I’m excited to have an essay published by The Real Story – an excellent initiative that celebrates all things creative nonfiction. The essay is about the attempts of my partner and I to see the Perseids meteor shower from the city. Not an easy task with all that light pollution! But the story does have …
I frequently find myself saying ‘here’ when I really mean ‘there’. As in, ‘That’s not unusual here’ or ‘We like to eat Marmite over here’. And I realised that this is the first time in my life that my ‘here’ is not the UK. I’ve visited other countries, but I’ve never lived anywhere outside of Britain and it’s taking some getting used to. Continue readingBeing ‘here’ instead of ‘there’
I recently read a blog post called ‘Ruminations on Nature Writing‘ that got me thinking. The blog’s author is at a reading by Sherry Simpson, who is being introduced by a man called David Stevenson. In his introduction Stevenson comments that although Simpson is often described as a nature writer, what she is really writing about is people. To which the blog’s author reacts:
Whoa, I thought. Did David just dismiss nature writing, or what? It’s as if writing about PEOPLE gave Sherry’s work more gravitas, made it more substantial and relevant and worthy.
It got me thinking about the balance that nature writers have to strike between the human (the narrator included) and the non-human. It also got me wondering whether I too am guilty of prioritising the human over nature. Continue readingBalancing the human and non-human in nature writing
I’m excited to be kicking off the writing year with a guest post on the excellent City Creatures blog. It’s definitely worth a read if you’re interested in urban nature and human connection to place. Here’s a short extract from my blog post: Continue readingOn the Benefits of Urban Monomania
- 60 tufted ducks (or thereabouts).
- The cathedral of a motorway bridge.
- A view from a bridge. Continue reading10 things I found on my afternoon walk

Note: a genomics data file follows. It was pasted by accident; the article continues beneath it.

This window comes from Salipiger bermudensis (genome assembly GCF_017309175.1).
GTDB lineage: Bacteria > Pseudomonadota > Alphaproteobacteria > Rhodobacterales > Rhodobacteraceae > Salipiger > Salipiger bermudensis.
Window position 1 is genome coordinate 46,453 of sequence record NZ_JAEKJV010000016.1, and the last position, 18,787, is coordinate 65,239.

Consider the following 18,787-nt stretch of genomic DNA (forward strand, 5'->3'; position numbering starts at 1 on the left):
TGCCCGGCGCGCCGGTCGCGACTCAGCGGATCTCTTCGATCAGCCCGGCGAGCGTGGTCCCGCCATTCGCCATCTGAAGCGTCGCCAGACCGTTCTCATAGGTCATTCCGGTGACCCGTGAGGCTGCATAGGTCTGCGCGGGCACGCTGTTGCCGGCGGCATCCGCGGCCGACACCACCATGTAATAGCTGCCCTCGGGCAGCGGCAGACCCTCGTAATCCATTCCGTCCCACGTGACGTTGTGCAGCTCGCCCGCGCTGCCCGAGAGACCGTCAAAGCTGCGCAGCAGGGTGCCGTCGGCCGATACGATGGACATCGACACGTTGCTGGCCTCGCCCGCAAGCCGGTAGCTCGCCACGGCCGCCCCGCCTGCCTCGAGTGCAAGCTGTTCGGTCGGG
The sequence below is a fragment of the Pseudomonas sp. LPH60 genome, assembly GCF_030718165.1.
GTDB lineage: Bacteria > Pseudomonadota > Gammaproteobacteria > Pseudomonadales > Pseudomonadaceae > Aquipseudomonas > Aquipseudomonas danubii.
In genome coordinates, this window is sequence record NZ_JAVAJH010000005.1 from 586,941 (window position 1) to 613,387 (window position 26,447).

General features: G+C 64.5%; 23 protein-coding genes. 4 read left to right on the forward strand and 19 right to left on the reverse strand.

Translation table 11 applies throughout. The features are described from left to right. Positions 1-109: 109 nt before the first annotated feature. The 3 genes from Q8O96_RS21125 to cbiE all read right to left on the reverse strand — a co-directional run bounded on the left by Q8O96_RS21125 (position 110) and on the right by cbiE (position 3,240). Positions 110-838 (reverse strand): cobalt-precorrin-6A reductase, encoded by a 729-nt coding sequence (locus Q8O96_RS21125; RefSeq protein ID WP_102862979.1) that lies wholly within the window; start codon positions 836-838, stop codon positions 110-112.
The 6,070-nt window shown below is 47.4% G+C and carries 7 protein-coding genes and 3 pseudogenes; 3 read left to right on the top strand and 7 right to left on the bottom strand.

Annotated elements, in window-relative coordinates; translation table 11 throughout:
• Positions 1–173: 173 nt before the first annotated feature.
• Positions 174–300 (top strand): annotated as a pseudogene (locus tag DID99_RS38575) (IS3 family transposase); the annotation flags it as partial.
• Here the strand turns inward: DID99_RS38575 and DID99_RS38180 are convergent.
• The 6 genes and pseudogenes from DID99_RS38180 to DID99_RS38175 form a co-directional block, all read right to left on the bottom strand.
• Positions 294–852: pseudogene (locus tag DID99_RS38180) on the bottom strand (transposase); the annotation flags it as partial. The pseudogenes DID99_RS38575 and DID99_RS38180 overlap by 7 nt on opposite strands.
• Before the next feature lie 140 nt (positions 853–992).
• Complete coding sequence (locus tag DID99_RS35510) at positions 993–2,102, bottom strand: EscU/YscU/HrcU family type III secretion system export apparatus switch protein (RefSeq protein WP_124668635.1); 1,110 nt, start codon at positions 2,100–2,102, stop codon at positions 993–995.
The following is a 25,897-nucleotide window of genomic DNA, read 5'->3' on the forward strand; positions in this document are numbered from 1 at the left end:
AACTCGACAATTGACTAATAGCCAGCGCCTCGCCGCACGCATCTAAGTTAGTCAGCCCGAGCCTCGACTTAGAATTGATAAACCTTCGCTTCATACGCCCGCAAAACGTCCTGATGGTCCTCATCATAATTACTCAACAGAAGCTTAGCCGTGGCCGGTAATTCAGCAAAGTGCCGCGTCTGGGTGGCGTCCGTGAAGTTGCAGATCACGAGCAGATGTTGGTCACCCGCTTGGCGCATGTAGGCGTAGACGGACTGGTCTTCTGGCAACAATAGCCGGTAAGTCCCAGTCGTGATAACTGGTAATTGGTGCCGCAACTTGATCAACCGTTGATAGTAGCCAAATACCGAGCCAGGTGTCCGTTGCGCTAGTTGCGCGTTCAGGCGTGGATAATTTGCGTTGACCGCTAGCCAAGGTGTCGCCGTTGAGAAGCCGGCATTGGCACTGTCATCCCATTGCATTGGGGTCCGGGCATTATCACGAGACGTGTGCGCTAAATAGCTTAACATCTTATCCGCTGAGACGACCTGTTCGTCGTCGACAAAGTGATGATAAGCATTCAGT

I’ve now been living in Amsterdam for two weeks. The first three days here we were stuck in the flat waiting for our boxes to be delivered. So for the first few days we only saw our surroundings by night. Then we had one day of getting out of the house before I managed to get ill. Continue readingComing and going: Nottingham to Amsterdam
Jealousy is not an attractive emotion. Being jealous makes you look small and petty. It makes you feel small too. But I have to admit I felt a tinge of jealousy recently when I read about Eleanor Catton winning the Man Booker Prize. At 28 she is the youngest winner ever of the prize. Perhaps because I have a birthday coming up soon (and because I can’t believe its been nearly a year since my last birthday) I’ve been thinking a lot about where I am in my life and where I’d like to be. Of course, writing has figured a lot in all this cogitating. Continue readingWhat does it mean to be a successful writer?
I wrote this piece for my MA in Writing, Nature and Place. It was originally published in Peninsula Magazine.
The journey from Plymouth to Penryn begins at my kitchen table. I set up my laptop, make myself a cup of tea and type Plymouth into the search bar of Google maps. I’m dropped down into the middle of the Royal Parade. I do a 360° turn, it looks to be a thoroughfare with shops on one side and a church on the other. Google Street View works by showing a yellow line along the road you are on. Arrows pointing backward and forward allow you to select the previous or next image, enabling you to “travel” along the road. I click on the arrow pointing east and set off under a grey and overcast sky. I reach a roundabout and try to navigate my way round it. It’s disorientating and I have to stop and check I haven’t missed my exit. I’m beginning to realise this journey is going to be a long and arduous process. Continue readingFrom Plymouth to Penryn via Google Maps
It rained on Saturday. I don’t mean that there was a brief shower. I mean it was raining when I woke up and it was still raining when I went to bed. The sky was so grey and overcast that the light never seemed to get beyond pre-dawn levels. All day it felt as though the whole world was ready to go back to bed again. I tried going for a walk but quickly turned back after a car drove through a large puddle and soaked me.
On Sunday afternoon, when the rain finally stopped and the sky started to show hints of blue I quickly put on boots and a coat and headed out – grabbing my umbrella on the way, just in case. Continue readingNew paths and muddy boots, or what I bought back from the wild
I know I’m a little late, but as it was recently National Poetry Day I thought I’d dig up a few of my old poems. The theme for this year’s National Poetry Day was ‘water, water everywhere’ so I’ve picked out some poems that were inspired by the sea. Specifically, these are both poems I wrote whilst living by the sea in St Andrews. Continue readingNational Poetry Day: water, water everywhere